Record of Ragnarok: Why Netflix’s Latest Tournament Anime May Court Controversy

The upcoming Netflix anime release, Record of Ragnorak, might be about to stir up controversy thanks to its core concept. The premise of this seinen manga adaptation -- written by Shinya Umemura and Takumi Fukui and illustrated by Ajichika -- is simple: a tournament arc between humans and literal Gods from mythology and theology. On paper, this sounds pretty fun and open to a lot of exciting possibilities. It will no doubt be one of the highlights of the next year for fans of fighting anime.

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However, there is one important issue. At least one of the deities showcased isn't mythological but from an active religion. While the series does pit Adam -- the Biblical first man -- against entities like Thor and Heracles, it also features Shiva, the Hindu God of Destruction, in a very prominent role. Judeo-Christian and Buddhist icons in anime are not too uncommon, but controversy tends to emerge whenever anime and other media feature Hindu deities. This might put Record of Ragnorak in the same hot water as its source material when it launches.

The controversy surrounding Record of Ragnarok manifested itself in the United States Government in October 2020 when Rajan Zed, President of the Universal Society of Hinduism, issued a statement criticizing the manga for its trivialization of Hindu Gods and Goddesses. Shiva appears in the trailer for the upcoming adaptation, along with several other lesser Hindu deities.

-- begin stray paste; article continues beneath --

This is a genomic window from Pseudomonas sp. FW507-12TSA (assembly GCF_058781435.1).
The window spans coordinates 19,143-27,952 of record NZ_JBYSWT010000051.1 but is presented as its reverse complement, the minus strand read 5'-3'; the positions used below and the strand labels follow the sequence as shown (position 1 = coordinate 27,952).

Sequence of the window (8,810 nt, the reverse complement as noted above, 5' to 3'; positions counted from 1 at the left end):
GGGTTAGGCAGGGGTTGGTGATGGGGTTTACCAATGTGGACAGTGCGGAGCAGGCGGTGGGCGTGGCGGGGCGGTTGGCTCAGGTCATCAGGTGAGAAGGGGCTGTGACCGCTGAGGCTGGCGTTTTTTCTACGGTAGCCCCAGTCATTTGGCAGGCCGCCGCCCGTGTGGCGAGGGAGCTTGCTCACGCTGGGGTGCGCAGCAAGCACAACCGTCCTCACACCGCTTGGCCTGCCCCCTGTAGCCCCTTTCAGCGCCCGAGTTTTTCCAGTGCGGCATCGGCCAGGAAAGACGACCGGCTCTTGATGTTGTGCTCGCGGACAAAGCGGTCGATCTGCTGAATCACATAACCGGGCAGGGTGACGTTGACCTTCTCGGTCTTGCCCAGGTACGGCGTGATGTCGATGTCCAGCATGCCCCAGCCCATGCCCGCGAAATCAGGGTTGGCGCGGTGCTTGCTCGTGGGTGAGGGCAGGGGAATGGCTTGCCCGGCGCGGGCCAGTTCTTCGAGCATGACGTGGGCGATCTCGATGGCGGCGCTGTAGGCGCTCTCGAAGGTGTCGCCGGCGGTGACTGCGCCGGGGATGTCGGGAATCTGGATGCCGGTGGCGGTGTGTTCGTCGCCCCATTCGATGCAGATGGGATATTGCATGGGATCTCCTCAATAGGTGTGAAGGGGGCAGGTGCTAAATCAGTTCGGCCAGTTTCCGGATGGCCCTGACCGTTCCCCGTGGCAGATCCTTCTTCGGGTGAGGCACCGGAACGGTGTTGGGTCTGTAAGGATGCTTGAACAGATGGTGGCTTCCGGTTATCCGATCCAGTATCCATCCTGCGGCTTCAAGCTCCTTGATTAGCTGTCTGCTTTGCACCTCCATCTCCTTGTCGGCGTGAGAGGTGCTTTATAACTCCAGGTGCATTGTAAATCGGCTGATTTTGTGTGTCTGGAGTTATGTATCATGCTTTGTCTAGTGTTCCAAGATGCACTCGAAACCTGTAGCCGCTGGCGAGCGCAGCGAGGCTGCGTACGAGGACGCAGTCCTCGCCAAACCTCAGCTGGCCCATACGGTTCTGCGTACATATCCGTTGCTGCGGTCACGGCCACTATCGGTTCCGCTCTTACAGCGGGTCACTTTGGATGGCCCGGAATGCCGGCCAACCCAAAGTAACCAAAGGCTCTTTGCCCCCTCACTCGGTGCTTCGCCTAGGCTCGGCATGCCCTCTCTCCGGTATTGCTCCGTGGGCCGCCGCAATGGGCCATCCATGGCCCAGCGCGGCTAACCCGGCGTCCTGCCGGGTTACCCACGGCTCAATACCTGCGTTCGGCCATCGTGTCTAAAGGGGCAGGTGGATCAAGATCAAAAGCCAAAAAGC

This was not the first time Zed issued such complaints. Zed previously criticized the video game Shin Megami Tensei IV: Final for featuring Krishna, the eighth avatar of the God Vishnu, and the video game Smite for featuring the Goddess Kali. He also levied criticism toward Apocalypse in X-Men: Apocalypse.

Zed argues that media like this misrepresents the teachings of Hindu, presenting a version of them that is, at best, inaccurate and at worst, hurtful. In regards to Krishna in Shin Megami Tensei IV, Krishna bore little to no resemblance to traditional depictions of him in Hindu lore. Gone is Krishna's blue skin, but added is a fedora that makes him look like a subversive gangster.

Likewise, Record of Ragnorak shows Shiva as a brutal powerhouse on-par with Thor or Heracles, which is far from the reality surrounding the figure. This might give audiences who are otherwise unfamiliar with the religion a very different view of Hinduism to what its followers might want.

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Anime has a storied history of using and sometimes distorting religious iconography. Saint Young Men depicts Jesus and Buddha as two friends just hanging out together. Neon Genesis Evangelion appropriates tons of Judeo-Christian icons purely because they look cool. Angel Sanctuary adds incest subplots to God's plan.

However, what's different here is that Judeo-Christian stories have tons of positive and faithful portrayals in the media to counteract the negative ones. Many of these adaptations are incredibly well-known around the world, too. Hinduism doesn't really have that. There is no Hindu equivalent of The Ten Commandments or The Passion of the Christ that have gained the same level of international notoriety. For many people, Indiana Jones and The Temple of Doom may, unfortunately, be the biggest exposure they've had to Hinduism.

Disney's Hercules and Marvel's Thor are not faithful adaptations of their source mythologies. However, unlike Greek and Norse folklore, the Hindu religion has 900 million followers. Spreading fictionalized depictions of the Norse religion isn't going to offend a lot of people. If you spread false information about Shiva, however, you might cause problems that real people will need to deal with.

Not everyone may feel the same way that Zed does about Record of Ragnorak. But should you watch the anime or read the manga, it might be worth educating yourself on the real beliefs inherent to Hinduism so you can separate creative liberties from religious tenants.

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